All of this was of course reflected in the further development of positions in church peace ethics. The earlier discussions about nuclear deterrence were replaced by discussions on how to deal with “privatized violence,” as it confronted us in increasing numbers and with increasing brutality in terrorist attacks by Islamist fundamentalists. September 11 became a symbol of this. The unimaginable atrocities of the so-called Islamic State highlighted this change in the discussion of peace ethics. While criticism of the use of military force used to be the established baseline for church peace ethics, the question increasingly arose whether it is morally responsible not to effectively protect people threatened by genocide or, more generally, the most brutal forms of violence. This question moved to the centre of discussions on how the “responsibility to protect,” affirmed by the UN, could be guaranteed and what role military means played in it.

Over the last 30 years, my own thinking on peace ethics has been based on the integration of the ethical insights and orientation of the doctrine of just war, which was abandoned for good reasons, with the developing “doctrine of just peace.” Five criteria in particular can be identified in the various elaborations of the doctrine of just war in Augustine, Thomas Aquinas, Francisco de Vitoria, Martin Luther, and Francisco Suarez:

  • Legitima potestas (legitimate power): war must be declared by a legitimate authority (formerly the prince or sovereign of a state).
  • Causa iusta (just cause): there must be a just and grave cause, e.g. disturbance of the peace through an external breach of law and foreign violence.
  • Ultima ratio (last resort): war may be resorted to only as a last resort. No war can be just while there is still any realistic chance of resolving a conflict through negotiations or other non-military means.
  • Recta intentio (right intention): war must be waged with a just intention. Its honest purpose must be to restore peace and justice. Thus, this is where the real motivation for a war comes into play.
  • Debitus modus (proper manner): war must be waged according to the principle of proportionality. The good to be achieved must clearly outweigh the evil that must be done to bring about the good.

In some of my essays, I applied the just war criteria to the first Gulf War in 1990,[ii] the Balkan War,[iii] and the war in Afghanistan,[iv] and in each case concluded that the use of military force in those wars did not meet the criteria. This meant, however, that the position of unconditional pacifism, for which the use of military force is ruled out from the very beginning, and that of responsibility pacifism, which advocates a clear priority of nonviolence but assumes that nonviolence in one’s own actions is not the only ethically obligatory principle and therefore the use of force as an “impossible possibility” cannot be ruled out in certain situations of acute necessity, were close to each other in the end. Both take an extremely restrictive approach to the possibility of using military force, albeit to varying degrees.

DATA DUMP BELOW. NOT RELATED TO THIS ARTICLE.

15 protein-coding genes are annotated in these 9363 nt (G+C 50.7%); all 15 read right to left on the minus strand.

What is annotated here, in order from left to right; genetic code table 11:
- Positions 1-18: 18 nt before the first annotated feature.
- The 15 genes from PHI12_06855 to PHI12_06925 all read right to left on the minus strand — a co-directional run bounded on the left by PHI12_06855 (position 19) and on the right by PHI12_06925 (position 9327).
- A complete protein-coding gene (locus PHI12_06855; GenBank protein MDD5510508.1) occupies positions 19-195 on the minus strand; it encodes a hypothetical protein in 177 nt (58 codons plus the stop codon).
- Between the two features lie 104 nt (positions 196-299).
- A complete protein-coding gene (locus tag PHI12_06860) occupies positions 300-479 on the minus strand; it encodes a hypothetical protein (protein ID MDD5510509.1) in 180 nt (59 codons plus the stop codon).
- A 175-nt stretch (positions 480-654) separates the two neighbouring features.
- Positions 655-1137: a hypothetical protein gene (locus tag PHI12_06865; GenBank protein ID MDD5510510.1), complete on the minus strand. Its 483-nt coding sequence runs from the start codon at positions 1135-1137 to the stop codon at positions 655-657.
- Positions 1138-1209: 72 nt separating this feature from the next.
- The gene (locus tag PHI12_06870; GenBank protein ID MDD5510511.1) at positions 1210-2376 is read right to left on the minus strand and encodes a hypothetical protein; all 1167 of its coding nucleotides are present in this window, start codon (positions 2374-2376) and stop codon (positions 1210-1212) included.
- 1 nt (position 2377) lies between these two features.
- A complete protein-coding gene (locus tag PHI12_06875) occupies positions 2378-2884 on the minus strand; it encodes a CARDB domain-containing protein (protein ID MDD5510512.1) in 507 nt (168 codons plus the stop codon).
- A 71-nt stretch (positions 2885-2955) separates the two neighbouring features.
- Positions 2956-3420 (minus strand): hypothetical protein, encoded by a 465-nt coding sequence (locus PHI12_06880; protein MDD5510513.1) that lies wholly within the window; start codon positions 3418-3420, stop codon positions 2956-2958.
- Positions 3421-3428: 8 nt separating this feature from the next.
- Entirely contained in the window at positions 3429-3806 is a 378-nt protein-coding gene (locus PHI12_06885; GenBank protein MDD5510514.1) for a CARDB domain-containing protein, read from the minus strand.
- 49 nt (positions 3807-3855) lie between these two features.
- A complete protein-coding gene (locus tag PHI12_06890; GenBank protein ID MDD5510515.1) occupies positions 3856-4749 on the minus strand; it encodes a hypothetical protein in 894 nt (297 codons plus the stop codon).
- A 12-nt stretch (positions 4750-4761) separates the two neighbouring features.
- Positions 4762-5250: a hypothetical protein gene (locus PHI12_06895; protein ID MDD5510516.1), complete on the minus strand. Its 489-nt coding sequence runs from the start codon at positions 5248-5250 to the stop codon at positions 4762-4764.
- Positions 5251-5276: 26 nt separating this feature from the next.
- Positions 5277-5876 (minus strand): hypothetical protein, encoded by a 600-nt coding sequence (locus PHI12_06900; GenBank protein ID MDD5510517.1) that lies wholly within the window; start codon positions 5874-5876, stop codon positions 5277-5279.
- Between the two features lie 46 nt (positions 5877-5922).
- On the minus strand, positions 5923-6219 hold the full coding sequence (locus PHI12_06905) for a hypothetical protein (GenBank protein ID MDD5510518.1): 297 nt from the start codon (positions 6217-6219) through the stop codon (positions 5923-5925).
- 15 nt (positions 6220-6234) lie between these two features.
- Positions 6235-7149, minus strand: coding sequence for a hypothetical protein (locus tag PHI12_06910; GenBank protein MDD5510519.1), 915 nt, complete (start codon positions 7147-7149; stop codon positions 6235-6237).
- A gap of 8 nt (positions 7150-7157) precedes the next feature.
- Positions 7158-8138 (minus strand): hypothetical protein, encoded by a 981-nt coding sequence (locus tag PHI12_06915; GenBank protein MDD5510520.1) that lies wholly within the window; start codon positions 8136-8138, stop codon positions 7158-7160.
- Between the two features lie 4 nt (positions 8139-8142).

At the same time, it also became clear that the new forms of conflict, in which the protection of people from directly exercised brutal violence is marked by high ethical standards, made a strictly pacifist position appear increasingly problematic, or at any rate raised weighty questions about it.

It was remarkable that even the World Council of Churches, in which traditionally pacifist positions carry great weight, increasingly took into account situations in which military means can be legitimate or even morally required in order to protect threatened people.

I have experienced these discussions myself at various conferences. At a conference in Kigali, Rwanda in 2004, for example, I was responsible at the end for the wording of a part of the final document, which dealt with military intervention necessary to protect people from genocide, under the aegis of the UN. I encountered great skepticism about any form of military coercion. The Uruguayan pastor in my group opposed all militarism in light of her experience with the military dictatorship in her country; the Quaker from the US acknowledged the dilemma but could not bring herself to sign something that included military coercion if necessary. The representative from Rwanda himself did not want the UN to play any leading role, because he had seen how UN blue helmets had escorted the genocidaires out of his country in 1994.

It was thus not to be taken for granted that two years later, in the declaration on “Vulnerable populations at risk. Statement on the responsibility to protect” of the 9th WCC Assembly in Porto Alegre in 2006, the possibility of humanitarian intervention was expressly declared to be ethically legitimate.

When the duty to protect the population "is seriously violated whether by neglect, lack of capacity, or direct assaults on the population, the international community has the duty to assist peoples and states, and in extreme situations, to intervene in the internal affairs of the state in the interests and safety of the people.” [v]

These statements are remarkable for their ethical appreciation of the need to come to the aid of people in distress, even militarily. However, these words certainly cannot serve as a general legitimisation of military approaches.